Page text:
This project is taking longer than expected; I thought it would be done in three posts but I'm up to six and it might even take a couple more. The thing is, I don't want to rush it and miss out any vital information for those who might want to have a go at making a scroll saw box.
In this post I'm going to be concentrating on the inlay, for me, this is the most challenging part. It is easy to make a mistake when cutting an inlay and I'll show you one of mine later in this post.
The essential thing to do before cutting out the inlay for the project is to cut out some test pieces. I have already explained that if you just put one piece of wood on top of another and cut the design, the top piece will just drop straight through the bottom one because of the material taken out by the saw blade. That is the gap that is left by a saw blade, which is known as a kerf.
The way to get around this is to make the saw cut at and angle. In the rough drawing below you can see two pieces of wood from a side view. Imagine that the blade is cutting out a circle and you can see how, that when the circle is cut, the piece of walnut at the bottom can be removed and the piece of BB ply at the drop will drop down into the void cut in the walnut.
Here is a photo of some test pieces that I cut to show how different cutting angles can make a difference.
Now you may be asking how the angle is changed. Well, luckily for us, most scroll saws come with a table that will tilt all the way to 45 degrees, which makes the job quite easy. The tilting function was important when I purchased my scroll saw so I went a step further and bought an Excalibur, which allows the saw to be tilted instead of the table.
Above is a photo of the tilting mechanism on my Excalibur saw and the saw bent over to 45 degrees. I certainly wouldn't want to cut at that angle, but for 2 or 3 degrees it works great and I'm sure it gives me more control than would be the case if I was using a saw with a tilting table.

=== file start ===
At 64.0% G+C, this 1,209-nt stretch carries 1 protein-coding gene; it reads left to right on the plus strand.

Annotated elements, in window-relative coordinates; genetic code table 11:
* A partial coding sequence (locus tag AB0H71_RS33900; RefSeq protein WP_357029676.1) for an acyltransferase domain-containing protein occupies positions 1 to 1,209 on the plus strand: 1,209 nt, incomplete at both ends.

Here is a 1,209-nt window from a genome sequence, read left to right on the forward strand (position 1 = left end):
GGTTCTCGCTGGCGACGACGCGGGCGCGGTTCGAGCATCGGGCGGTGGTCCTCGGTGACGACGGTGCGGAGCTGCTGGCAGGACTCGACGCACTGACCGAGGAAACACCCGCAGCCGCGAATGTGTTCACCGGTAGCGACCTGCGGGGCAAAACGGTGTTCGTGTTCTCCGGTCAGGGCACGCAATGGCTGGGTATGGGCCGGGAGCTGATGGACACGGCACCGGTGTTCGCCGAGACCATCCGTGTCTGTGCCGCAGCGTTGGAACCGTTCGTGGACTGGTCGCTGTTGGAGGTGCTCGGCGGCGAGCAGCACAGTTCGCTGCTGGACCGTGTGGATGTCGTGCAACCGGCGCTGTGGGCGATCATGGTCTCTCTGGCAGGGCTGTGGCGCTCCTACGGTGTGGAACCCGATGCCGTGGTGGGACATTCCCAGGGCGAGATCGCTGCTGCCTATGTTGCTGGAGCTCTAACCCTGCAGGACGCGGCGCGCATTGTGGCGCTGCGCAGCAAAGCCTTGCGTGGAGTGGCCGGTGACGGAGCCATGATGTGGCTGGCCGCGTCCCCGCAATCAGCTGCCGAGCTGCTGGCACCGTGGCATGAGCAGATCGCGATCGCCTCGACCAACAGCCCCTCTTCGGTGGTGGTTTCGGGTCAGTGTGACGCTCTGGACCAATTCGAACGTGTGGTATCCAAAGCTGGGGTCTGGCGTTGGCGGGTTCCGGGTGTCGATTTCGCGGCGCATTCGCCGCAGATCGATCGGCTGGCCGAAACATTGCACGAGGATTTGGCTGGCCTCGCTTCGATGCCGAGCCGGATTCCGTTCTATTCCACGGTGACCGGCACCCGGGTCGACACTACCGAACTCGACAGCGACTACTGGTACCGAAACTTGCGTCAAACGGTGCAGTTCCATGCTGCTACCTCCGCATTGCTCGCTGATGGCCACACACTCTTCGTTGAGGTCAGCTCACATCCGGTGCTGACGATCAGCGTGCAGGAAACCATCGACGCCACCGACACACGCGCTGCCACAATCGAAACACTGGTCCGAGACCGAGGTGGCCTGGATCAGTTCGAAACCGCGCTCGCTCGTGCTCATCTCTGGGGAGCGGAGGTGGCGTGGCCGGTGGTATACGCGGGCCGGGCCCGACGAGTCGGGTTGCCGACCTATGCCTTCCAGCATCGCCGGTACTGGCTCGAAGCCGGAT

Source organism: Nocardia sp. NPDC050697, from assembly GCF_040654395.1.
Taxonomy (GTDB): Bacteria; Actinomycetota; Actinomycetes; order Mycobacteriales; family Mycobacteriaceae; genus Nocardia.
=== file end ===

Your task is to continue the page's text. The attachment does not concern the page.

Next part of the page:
Okay, I hope that's explained how cutting at an angle allows us to saw a tightly fitting inlay. It is important to take ones time when cutting the inlay to avoid breaking a blade. Breaking a blade doesn't matter on normal scroll saw cuts, but when cutting at an angle it is almost impossible to change the blade and successfully get back to the cutting face without making the kerf wider, which will lead to a loose fitting inlay.
You also need to be aware that the thickness of the wood you are using and the thickness of the blade will alter the angle at which you need to cut. I made this mistake myself when doing the current box. I had a number 7 blade in the saw when I did the test pieces shown above, but then I changed it to the finest blade possible before I cut the rose inlay. The result was that the inlay only went three quarters of the way into the walnut.
At this point I was quite upset, I had put a bit of work into the lid and if I had to sling it in the bin it would be a waste of a nice piece of wood. So being the twit that I sometimes am, I decided to rescue it by giving the inlay a light sanding all the way around so that it would fit. I really should have know better, because after five minutes vigorous work it still wouldn't fit. However, I'm British so I was about to give up and I kept on giving it a good thrashing with the sand paper until it jolly well did fit.
below is a photo of the inlay after spending about an hour sanding the hell out of it.
Meanwhile, don't forget, if you want to see some of my scroll saw or pyrography work you can visit the gallery on my webs site by clicking here.